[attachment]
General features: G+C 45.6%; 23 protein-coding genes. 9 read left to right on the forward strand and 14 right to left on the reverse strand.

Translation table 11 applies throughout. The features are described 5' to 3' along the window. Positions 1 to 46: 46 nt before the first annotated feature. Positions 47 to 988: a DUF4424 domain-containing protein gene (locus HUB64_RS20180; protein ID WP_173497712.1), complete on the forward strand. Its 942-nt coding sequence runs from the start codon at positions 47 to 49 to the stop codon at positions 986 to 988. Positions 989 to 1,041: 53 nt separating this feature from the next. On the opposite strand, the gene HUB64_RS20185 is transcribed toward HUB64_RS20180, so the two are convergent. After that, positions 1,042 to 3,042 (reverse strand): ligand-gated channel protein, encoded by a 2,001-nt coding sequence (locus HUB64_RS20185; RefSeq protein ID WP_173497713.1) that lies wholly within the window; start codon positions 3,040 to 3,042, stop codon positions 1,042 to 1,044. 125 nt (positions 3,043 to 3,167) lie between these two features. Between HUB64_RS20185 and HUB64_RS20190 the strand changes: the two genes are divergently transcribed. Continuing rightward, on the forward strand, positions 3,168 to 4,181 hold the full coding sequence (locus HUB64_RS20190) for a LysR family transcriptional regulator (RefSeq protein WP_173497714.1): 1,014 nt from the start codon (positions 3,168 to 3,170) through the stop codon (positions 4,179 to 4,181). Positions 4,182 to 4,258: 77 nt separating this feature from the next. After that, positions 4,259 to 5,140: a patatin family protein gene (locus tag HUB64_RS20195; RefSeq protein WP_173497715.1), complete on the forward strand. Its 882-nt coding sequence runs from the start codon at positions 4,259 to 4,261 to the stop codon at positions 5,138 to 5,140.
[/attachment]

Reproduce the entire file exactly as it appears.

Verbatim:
General features: G+C 45.6%; 23 protein-coding genes. 9 read left to right on the forward strand and 14 right to left on the reverse strand.

Translation table 11 applies throughout. The features are described 5' to 3' along the window. Positions 1 to 46: 46 nt before the first annotated feature. Positions 47 to 988: a DUF4424 domain-containing protein gene (locus HUB64_RS20180; protein ID WP_173497712.1), complete on the forward strand. Its 942-nt coding sequence runs from the start codon at positions 47 to 49 to the stop codon at positions 986 to 988. Positions 989 to 1,041: 53 nt separating this feature from the next. On the opposite strand, the gene HUB64_RS20185 is transcribed toward HUB64_RS20180, so the two are convergent. After that, positions 1,042 to 3,042 (reverse strand): ligand-gated channel protein, encoded by a 2,001-nt coding sequence (locus HUB64_RS20185; RefSeq protein ID WP_173497713.1) that lies wholly within the window; start codon positions 3,040 to 3,042, stop codon positions 1,042 to 1,044. 125 nt (positions 3,043 to 3,167) lie between these two features. Between HUB64_RS20185 and HUB64_RS20190 the strand changes: the two genes are divergently transcribed. Continuing rightward, on the forward strand, positions 3,168 to 4,181 hold the full coding sequence (locus HUB64_RS20190) for a LysR family transcriptional regulator (RefSeq protein WP_173497714.1): 1,014 nt from the start codon (positions 3,168 to 3,170) through the stop codon (positions 4,179 to 4,181). Positions 4,182 to 4,258: 77 nt separating this feature from the next. After that, positions 4,259 to 5,140: a patatin family protein gene (locus tag HUB64_RS20195; RefSeq protein WP_173497715.1), complete on the forward strand. Its 882-nt coding sequence runs from the start codon at positions 4,259 to 4,261 to the stop codon at positions 5,138 to 5,140.